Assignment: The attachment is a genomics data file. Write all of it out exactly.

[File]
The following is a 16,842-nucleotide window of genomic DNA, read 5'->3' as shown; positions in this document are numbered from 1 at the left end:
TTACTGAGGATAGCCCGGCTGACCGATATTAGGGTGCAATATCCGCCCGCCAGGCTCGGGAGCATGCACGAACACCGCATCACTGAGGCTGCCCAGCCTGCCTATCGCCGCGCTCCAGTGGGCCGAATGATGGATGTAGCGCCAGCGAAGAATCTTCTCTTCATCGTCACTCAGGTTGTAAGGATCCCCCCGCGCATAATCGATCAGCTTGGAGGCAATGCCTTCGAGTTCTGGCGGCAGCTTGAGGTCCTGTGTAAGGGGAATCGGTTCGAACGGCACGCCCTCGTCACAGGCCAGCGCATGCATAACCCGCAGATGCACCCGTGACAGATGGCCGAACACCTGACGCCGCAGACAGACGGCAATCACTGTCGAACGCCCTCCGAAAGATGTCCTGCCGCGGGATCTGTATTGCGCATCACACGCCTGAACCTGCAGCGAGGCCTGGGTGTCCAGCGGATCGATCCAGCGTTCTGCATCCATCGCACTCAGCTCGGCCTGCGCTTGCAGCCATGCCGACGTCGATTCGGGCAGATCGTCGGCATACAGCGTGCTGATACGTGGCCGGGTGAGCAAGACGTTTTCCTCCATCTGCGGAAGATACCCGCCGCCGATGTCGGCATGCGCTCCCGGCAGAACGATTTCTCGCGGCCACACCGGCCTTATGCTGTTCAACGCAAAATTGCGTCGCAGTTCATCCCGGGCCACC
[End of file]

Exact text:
The following is a 16,842-nucleotide window of genomic DNA, read 5'->3' as shown; positions in this document are numbered from 1 at the left end:
TTACTGAGGATAGCCCGGCTGACCGATATTAGGGTGCAATATCCGCCCGCCAGGCTCGGGAGCATGCACGAACACCGCATCACTGAGGCTGCCCAGCCTGCCTATCGCCGCGCTCCAGTGGGCCGAATGATGGATGTAGCGCCAGCGAAGAATCTTCTCTTCATCGTCACTCAGGTTGTAAGGATCCCCCCGCGCATAATCGATCAGCTTGGAGGCAATGCCTTCGAGTTCTGGCGGCAGCTTGAGGTCCTGTGTAAGGGGAATCGGTTCGAACGGCACGCCCTCGTCACAGGCCAGCGCATGCATAACCCGCAGATGCACCCGTGACAGATGGCCGAACACCTGACGCCGCAGACAGACGGCAATCACTGTCGAACGCCCTCCGAAAGATGTCCTGCCGCGGGATCTGTATTGCGCATCACACGCCTGAACCTGCAGCGAGGCCTGGGTGTCCAGCGGATCGATCCAGCGTTCTGCATCCATCGCACTCAGCTCGGCCTGCGCTTGCAGCCATGCCGACGTCGATTCGGGCAGATCGTCGGCATACAGCGTGCTGATACGTGGCCGGGTGAGCAAGACGTTTTCCTCCATCTGCGGAAGATACCCGCCGCCGATGTCGGCATGCGCTCCCGGCAGAACGATTTCTCGCGGCCACACCGGCCTTATGCTGTTCAACGCAAAATTGCGTCGCAGTTCATCCCGGGCCACC